On the final Friday of October, Melbourne officially welcomed an event that celebrates a culture many of us both adore and cherish—gaming. This event has a history so rich, that its attraction reaches the hearts of both locals and internationals alike, who even fly from across the globe for glimpses of unreleased games and new technologies, the chance to participate in academic discussions that analyse the frontiers of gaming, and for the promise of greatness.
PAX, or the Penny Arcade Expo, has been going strong since its inception in 2004, and its ten year anniversary suggests that not only do we still love to play games, but also that they are a fundamental part of who we are. PAX Aus 2014 was a shining example of gaming greatness, and ran from Friday October 31st to Sunday November 2nd, with a diverse showcase of performances, multi-platform tournaments, merchandise, cosplay, and of course-the latest independent games from Australian and International game developers. Each day brought a new wave of fresh crowds and enthusiasm, the entertainment knowing no bound. Being able to participate in the magic was an opportunity like no other.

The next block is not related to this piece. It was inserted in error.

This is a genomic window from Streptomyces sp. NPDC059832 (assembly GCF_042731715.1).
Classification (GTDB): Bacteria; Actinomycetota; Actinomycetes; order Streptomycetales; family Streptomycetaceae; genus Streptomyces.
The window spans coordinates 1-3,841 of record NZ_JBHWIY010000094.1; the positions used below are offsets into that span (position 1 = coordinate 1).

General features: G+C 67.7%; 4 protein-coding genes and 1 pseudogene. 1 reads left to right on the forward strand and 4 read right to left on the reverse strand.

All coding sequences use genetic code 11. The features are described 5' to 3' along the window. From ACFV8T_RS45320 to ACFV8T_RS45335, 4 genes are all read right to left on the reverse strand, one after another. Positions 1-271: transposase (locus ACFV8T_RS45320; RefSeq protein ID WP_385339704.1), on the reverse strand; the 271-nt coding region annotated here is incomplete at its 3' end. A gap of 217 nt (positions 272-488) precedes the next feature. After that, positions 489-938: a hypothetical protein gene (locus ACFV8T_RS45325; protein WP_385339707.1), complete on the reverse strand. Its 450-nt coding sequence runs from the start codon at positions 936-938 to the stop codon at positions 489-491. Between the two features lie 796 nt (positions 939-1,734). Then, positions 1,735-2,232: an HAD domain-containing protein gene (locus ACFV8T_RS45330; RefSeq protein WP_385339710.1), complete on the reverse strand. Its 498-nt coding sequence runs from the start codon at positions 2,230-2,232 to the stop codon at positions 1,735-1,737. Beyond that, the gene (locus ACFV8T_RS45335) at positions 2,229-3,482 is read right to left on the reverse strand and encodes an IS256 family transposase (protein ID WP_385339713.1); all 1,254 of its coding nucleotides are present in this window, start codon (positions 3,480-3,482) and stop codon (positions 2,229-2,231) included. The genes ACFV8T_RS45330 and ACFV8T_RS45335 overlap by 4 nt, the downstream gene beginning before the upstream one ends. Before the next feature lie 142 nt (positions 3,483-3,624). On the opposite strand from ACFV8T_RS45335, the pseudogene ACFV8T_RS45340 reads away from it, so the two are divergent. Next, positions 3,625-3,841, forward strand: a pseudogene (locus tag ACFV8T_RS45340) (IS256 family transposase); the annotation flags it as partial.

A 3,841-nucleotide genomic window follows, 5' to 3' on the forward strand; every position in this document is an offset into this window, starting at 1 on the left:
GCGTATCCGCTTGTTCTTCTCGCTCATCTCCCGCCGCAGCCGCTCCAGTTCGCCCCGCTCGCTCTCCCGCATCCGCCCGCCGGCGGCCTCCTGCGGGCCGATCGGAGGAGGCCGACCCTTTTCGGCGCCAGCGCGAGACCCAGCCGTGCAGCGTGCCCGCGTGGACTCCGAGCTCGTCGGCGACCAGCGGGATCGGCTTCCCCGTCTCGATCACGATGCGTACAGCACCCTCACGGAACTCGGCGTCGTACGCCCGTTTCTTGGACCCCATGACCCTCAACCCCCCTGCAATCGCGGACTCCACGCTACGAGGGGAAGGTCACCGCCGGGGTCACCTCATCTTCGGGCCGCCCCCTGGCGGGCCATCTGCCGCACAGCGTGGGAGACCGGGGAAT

PAX also provided a launch pad for understanding digital games in new, and different forms: Games as literacy, games as equality, and games as a change for society to name just a few. Games are always growing and expanding as a medium, as some of the highlights below can attest.
Fans of real-time strategy (RTS) games and zombies receive a double treat in Cannibal Fever, a game by Forbidden Film Studios. The Kickstarter campaign went live on October 29, and has currently reached $3,330 of the intended goal. Cannibal Fever thrusts players into the midst of a zombie pandemic, and presents them with three different game modes: Predator vs Prey, Quarantine, and Outlast.